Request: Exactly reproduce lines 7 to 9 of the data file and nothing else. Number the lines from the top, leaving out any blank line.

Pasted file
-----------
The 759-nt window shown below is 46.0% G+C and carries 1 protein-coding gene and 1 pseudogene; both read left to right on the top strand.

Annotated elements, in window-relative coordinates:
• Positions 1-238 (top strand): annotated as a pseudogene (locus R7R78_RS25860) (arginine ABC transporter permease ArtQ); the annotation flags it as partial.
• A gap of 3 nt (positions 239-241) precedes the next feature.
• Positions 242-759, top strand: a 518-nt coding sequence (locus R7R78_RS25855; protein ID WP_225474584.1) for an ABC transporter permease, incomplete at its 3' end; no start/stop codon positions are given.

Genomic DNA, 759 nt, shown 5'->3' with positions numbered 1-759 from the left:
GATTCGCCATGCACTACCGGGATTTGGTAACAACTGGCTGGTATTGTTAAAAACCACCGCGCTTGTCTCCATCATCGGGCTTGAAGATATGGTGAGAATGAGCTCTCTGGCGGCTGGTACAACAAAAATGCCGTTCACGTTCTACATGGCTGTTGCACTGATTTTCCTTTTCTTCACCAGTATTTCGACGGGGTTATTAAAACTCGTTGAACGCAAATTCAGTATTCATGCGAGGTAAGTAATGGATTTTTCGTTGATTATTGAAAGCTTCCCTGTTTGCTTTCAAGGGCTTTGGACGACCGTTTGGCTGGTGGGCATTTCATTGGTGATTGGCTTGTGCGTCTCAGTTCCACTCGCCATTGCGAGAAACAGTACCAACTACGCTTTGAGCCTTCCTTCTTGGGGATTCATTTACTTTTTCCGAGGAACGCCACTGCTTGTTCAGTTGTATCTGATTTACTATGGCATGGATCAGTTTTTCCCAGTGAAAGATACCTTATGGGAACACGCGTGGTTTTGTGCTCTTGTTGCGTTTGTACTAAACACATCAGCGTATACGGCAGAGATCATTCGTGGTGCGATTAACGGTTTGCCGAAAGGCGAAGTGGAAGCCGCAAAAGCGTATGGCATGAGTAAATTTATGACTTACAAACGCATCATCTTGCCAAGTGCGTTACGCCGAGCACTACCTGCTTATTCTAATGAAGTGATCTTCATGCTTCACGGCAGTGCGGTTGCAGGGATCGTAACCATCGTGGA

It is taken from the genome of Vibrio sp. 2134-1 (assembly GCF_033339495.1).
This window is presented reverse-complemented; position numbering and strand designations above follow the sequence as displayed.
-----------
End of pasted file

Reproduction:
GATTCGCCATGCACTACCGGGATTTGGTAACAACTGGCTGGTATTGTTAAAAACCACCGCGCTTGTCTCCATCATCGGGCTTGAAGATATGGTGAGAATGAGCTCTCTGGCGGCTGGTACAACAAAAATGCCGTTCACGTTCTACATGGCTGTTGCACTGATTTTCCTTTTCTTCACCAGTATTTCGACGGGGTTATTAAAACTCGTTGAACGCAAATTCAGTATTCATGCGAGGTAAGTAATGGATTTTTCGTTGATTATTGAAAGCTTCCCTGTTTGCTTTCAAGGGCTTTGGACGACCGTTTGGCTGGTGGGCATTTCATTGGTGATTGGCTTGTGCGTCTCAGTTCCACTCGCCATTGCGAGAAACAGTACCAACTACGCTTTGAGCCTTCCTTCTTGGGGATTCATTTACTTTTTCCGAGGAACGCCACTGCTTGTTCAGTTGTATCTGATTTACTATGGCATGGATCAGTTTTTCCCAGTGAAAGATACCTTATGGGAACACGCGTGGTTTTGTGCTCTTGTTGCGTTTGTACTAAACACATCAGCGTATACGGCAGAGATCATTCGTGGTGCGATTAACGGTTTGCCGAAAGGCGAAGTGGAAGCCGCAAAAGCGTATGGCATGAGTAAATTTATGACTTACAAACGCATCATCTTGCCAAGTGCGTTACGCCGAGCACTACCTGCTTATTCTAATGAAGTGATCTTCATGCTTCACGGCAGTGCGGTTGCAGGGATCGTAACCATCGTGGA

It is taken from the genome of Vibrio sp. 2134-1 (assembly GCF_033339495.1).
This window is presented reverse-complemented; position numbering and strand designations above follow the sequence as displayed.